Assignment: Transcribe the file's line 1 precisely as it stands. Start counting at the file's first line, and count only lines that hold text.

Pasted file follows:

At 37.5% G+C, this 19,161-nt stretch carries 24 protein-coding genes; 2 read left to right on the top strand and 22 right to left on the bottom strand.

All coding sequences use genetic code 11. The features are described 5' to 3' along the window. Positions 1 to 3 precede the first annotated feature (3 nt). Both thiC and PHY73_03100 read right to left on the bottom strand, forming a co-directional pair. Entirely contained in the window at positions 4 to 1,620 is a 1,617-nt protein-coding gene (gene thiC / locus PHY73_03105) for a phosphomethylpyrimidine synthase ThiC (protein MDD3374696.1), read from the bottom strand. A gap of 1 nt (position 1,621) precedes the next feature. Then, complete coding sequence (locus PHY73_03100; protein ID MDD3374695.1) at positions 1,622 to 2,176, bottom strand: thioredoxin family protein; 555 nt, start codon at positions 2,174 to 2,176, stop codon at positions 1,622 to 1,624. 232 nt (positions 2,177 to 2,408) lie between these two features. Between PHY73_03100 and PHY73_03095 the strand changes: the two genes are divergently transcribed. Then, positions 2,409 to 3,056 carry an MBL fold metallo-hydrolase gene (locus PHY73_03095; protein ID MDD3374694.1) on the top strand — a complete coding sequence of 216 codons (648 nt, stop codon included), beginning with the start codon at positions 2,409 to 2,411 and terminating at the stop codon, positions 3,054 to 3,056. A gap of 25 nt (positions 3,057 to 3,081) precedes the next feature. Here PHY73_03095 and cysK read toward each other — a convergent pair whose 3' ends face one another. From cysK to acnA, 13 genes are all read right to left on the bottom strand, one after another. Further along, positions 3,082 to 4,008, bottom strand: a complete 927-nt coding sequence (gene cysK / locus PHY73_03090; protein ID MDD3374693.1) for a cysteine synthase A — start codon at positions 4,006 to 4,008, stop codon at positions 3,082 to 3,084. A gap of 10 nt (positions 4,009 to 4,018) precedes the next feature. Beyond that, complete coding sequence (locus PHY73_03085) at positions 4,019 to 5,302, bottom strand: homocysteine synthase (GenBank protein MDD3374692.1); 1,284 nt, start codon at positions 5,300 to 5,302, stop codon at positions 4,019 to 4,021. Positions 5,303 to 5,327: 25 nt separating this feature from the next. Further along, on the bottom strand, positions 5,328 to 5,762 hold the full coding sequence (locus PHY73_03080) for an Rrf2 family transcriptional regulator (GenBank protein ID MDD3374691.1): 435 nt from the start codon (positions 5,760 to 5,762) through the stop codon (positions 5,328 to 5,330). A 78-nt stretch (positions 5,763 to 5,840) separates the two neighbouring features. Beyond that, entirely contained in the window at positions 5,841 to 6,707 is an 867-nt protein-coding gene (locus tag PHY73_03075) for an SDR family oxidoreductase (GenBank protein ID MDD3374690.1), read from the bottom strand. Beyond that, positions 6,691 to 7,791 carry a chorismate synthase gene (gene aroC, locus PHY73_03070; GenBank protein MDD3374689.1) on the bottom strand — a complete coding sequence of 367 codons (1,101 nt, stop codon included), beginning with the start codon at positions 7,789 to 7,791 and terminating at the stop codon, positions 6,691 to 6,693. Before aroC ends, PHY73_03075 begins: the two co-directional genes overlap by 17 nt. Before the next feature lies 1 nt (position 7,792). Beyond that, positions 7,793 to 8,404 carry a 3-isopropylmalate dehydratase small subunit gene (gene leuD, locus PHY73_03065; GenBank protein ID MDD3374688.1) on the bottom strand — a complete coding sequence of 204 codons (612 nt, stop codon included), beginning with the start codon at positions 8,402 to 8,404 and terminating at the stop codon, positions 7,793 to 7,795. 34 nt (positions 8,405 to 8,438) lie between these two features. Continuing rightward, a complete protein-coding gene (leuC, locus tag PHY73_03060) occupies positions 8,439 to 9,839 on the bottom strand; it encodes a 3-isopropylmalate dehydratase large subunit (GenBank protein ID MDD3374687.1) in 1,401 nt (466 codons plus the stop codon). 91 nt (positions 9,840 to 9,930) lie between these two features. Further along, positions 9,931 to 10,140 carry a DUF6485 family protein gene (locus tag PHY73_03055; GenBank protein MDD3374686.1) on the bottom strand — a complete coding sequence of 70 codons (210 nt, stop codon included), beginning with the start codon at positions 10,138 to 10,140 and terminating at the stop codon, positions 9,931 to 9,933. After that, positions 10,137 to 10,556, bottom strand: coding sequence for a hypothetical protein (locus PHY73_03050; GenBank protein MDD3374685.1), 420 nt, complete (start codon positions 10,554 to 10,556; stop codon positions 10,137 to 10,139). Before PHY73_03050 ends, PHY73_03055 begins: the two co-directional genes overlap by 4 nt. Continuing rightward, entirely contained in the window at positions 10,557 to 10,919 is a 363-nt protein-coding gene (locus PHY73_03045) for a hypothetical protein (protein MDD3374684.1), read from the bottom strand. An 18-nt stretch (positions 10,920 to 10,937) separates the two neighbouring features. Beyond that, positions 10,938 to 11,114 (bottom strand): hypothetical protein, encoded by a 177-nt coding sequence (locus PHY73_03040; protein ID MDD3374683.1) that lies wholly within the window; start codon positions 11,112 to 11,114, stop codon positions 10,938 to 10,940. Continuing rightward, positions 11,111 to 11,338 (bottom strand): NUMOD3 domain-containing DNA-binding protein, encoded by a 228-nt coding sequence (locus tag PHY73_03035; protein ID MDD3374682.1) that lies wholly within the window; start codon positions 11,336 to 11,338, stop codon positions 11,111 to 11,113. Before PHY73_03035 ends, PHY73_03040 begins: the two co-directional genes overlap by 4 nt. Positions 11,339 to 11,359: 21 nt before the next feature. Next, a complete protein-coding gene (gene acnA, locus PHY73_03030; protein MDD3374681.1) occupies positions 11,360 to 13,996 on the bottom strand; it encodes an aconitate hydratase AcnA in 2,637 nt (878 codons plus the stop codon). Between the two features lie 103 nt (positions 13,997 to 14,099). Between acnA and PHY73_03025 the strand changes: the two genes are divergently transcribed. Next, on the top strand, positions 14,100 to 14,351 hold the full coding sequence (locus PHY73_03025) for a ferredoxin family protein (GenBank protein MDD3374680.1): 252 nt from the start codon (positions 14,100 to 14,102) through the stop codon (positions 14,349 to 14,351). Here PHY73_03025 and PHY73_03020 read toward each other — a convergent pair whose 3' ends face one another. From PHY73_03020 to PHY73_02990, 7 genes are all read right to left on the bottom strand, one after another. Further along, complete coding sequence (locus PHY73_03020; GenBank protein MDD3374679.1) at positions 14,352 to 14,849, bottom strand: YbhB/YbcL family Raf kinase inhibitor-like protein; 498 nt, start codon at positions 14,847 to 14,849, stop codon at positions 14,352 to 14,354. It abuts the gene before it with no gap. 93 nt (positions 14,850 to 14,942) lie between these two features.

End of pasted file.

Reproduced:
At 37.5% G+C, this 19,161-nt stretch carries 24 protein-coding genes; 2 read left to right on the top strand and 22 right to left on the bottom strand.